Snowboarding gold medalist Chloe Kim gets real about her mental health struggles and triumphs

When world champion gymnast Simone Biles opened up about his struggles in mental health after leaving the Tokyo Olympics last summer, the world heard something we rarely hear from superstar athletes: I am also human.

It’s easy to see someone excelling at the top of their field, doing things no one has done before, as superhuman. We even use that word to describe their exploits at times, but it’s important to remember that each person is a complex mix of mind, body, and spirit. We know that it takes an enormous amount of resilience and mental toughness to reach an international podium in any sport, but no one is immune to the ups and downs of mental health. And the top of the podium is sometimes where athletes feel those ups and downs most intensely.

At 21, Chloe Kim just won her second Olympic gold medal for the USA in snowboard halfpipe at the Beijing Olympics, becoming the first woman to take home back-to-back gold medals in the sport. But after winning at PyeongChang in 2018, she began to wonder if she was worth it. In fact, at one point, she even threw her first gold medal in the trash at her parents’ house.


“He hated life,” Kim said. HOUR. International fame had hit hard and fast. At 17, despite being known as a prodigy in the snowboarding world, Kim was used to living a normal teenage life. Suddenly going to her favorite bakery for a bite to eat became an ordeal.

“By the time I get home, I can’t even go to my favorite damn place,” Kim said. “It makes you angry. I just wanted a day where I was left alone. And it is impossible. And I appreciate that everyone loves me and supports me, but I just wish people could understand what I was going through up until that point.”

He dug his medal out of the trash, but the mental toll of high-pressure competition and overnight fame remained.

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And it wasn’t just having all eyes on her that was the problem. Some of those eyes were accompanied by mouths that spewed anti-Asian hatred at her.

“I experience hate on a daily basis,” Kim wrote. in an ESPN op-ed last april. She shared that she sees maybe 30 hateful posts a day, like “Stupid Asian p—-. Kiss my ass.

Kim wrote that when she won her first X Games medal at age 13, she began to hide parts of her identity, such as the fact that she speaks fluent Korean, after people disparaged her achievement because she is Asian. She felt embarrassed about her inheritance because of people’s responses, but now she feels guilty about how disrespectful she was to her father, who came to the US to give her family a better life.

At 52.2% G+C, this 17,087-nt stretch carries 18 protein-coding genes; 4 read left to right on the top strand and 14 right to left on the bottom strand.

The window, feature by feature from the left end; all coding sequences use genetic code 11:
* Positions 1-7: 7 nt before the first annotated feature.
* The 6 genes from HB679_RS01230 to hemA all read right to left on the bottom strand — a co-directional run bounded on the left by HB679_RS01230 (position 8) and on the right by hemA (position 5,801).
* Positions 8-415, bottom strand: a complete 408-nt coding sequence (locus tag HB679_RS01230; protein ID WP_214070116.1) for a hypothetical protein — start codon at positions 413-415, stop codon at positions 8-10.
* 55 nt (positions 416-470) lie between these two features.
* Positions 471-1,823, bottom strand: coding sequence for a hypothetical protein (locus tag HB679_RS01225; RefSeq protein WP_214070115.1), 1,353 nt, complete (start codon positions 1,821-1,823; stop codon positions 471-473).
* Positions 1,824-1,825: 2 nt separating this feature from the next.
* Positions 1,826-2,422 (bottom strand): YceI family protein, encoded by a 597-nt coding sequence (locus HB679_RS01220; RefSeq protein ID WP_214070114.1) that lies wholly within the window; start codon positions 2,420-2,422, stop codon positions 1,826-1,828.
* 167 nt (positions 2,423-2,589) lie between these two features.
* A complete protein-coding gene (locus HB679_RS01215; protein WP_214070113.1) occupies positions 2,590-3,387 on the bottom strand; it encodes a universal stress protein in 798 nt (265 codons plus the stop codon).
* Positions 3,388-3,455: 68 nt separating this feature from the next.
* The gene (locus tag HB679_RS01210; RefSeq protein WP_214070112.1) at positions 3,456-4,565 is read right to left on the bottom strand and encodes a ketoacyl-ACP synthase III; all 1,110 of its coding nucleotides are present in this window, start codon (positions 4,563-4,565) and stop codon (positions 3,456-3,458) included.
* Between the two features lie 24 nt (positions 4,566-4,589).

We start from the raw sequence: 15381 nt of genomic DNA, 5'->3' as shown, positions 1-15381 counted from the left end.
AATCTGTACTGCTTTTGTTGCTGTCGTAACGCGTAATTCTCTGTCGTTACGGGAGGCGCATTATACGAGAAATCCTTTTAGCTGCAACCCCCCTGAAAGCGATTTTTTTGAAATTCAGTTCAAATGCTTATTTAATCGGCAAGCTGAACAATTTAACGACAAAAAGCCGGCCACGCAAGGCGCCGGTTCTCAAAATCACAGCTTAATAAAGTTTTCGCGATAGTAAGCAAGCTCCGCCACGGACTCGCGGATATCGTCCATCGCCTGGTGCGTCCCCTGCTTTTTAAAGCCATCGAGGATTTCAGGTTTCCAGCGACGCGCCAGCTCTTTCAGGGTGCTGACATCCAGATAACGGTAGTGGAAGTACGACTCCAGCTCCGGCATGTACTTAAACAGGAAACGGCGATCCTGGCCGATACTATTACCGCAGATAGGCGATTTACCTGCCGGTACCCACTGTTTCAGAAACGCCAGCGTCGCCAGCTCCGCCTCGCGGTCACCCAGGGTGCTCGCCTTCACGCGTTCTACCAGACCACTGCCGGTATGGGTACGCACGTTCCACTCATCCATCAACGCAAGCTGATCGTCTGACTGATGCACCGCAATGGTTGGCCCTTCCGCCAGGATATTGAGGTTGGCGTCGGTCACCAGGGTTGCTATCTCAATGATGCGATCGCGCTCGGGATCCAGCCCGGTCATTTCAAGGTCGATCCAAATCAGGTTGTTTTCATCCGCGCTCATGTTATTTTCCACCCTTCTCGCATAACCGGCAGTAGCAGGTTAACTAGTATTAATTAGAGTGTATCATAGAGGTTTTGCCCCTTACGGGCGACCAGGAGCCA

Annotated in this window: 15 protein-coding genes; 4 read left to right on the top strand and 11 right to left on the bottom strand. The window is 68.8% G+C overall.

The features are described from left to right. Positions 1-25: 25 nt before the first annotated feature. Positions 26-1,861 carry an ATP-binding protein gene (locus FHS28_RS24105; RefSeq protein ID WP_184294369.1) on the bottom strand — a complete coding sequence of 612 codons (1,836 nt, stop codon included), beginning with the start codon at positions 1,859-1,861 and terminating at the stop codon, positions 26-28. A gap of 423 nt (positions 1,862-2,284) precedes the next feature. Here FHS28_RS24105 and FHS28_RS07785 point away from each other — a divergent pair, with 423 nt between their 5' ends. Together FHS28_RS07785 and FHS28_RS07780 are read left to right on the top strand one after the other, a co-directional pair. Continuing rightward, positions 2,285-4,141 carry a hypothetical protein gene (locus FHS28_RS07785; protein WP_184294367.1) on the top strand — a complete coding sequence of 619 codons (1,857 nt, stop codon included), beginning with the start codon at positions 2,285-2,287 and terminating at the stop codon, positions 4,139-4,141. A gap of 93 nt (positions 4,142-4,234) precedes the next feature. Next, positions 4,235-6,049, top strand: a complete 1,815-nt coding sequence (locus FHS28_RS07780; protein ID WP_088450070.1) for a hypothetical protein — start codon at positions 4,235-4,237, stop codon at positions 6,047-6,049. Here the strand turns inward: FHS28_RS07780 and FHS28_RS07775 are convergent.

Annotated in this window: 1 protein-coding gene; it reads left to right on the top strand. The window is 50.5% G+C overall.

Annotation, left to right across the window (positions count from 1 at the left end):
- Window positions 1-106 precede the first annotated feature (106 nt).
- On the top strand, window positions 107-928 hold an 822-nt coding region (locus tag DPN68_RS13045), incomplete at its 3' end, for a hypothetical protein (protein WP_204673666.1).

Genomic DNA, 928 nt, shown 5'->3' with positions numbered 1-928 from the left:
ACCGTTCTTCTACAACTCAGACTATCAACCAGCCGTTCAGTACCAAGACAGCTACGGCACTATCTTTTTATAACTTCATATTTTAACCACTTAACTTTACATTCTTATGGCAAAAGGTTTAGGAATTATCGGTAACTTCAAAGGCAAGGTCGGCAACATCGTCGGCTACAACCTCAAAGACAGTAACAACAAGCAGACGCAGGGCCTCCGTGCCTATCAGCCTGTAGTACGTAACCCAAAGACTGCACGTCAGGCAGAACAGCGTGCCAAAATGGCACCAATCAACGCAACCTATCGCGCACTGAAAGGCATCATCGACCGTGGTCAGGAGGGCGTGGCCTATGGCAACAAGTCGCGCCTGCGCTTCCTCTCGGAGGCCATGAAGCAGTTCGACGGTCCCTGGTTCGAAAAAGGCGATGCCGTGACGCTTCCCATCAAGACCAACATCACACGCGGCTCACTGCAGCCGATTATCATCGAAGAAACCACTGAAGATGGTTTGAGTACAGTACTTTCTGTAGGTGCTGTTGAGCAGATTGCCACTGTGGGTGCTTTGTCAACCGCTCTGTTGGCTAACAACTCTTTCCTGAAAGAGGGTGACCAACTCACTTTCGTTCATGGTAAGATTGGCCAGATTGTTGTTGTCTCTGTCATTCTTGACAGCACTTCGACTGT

In a recent powerful video Produced by P&G Everyday, Kim shared the role her father played in helping build the confidence and determination to become the Olympic champion she is today.

Being in the spotlight at such a young age put her in an awkward position to deal with the racism that came her way, both internally and externally.

“I was expected to speak out and be an activist,” he wrote. “It was a lot of responsibility. I still don’t know how to talk about all of this. It’s hard to talk about these things. In snowboarding, all my friends are white and no one had these conversations.”

In addition to racism, sudden fame and exhaustion from the competition, or perhaps because of it, Kim felt “an emptiness” after winning the gold medal in PyeongChang. That’s when she decided to take a break from snowboarding to go to college in Princeton in the fall of 2019.

However, he could not escape his fame and the first part of the semester was difficult. He frequently called home crying. She soon began making friends who didn’t know much about her, which helped her broaden her own horizons. Her time at Princeton also allowed her to see other motivated and talented people who strive to succeed, and sometimes fail, which was good for her, she TIME said.

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“Everyone around me was falling apart when it came time to take a test,” Kim said. “It’s a shit show. People hide in the darkest part of the library until 3 in the morning, and then they come out as zombies at 7 and start all over again. That was great. It was like, ‘I need this. I need to see other amazing people fall apart.

After the pandemic hit and in-person classes were cancelled, Kim returned to snowboarding and embraced therapy for her anxiety.

“It’s been a huge improvement in my mental health,” he said. told Shape magazine. “I’m learning to open up more and communicate my feelings to the people around me.”

And that’s part of what makes Kim’s victory at the Olympics so significant. It’s an inclusive victory for millions of people working to overcome adversity, mental health challenges, and the rigors of everyday life. Very few of us will be Olympic champions, but we can all appreciate Kim’s incredible journey as a person who deserves respect.

“Now I am very proud to be a Korean-American,” she wrote on ESPN.com. “I was nervous about sharing my experiences with racism, but we need to hear more about these conversations. I’ve gotten so many messages from people saying they’re inspired to share what I’ve been through and it makes me feel hopeful.” and as if I could still do so much more”.

Thank you Chloe Kim. Spoken like a true champion.

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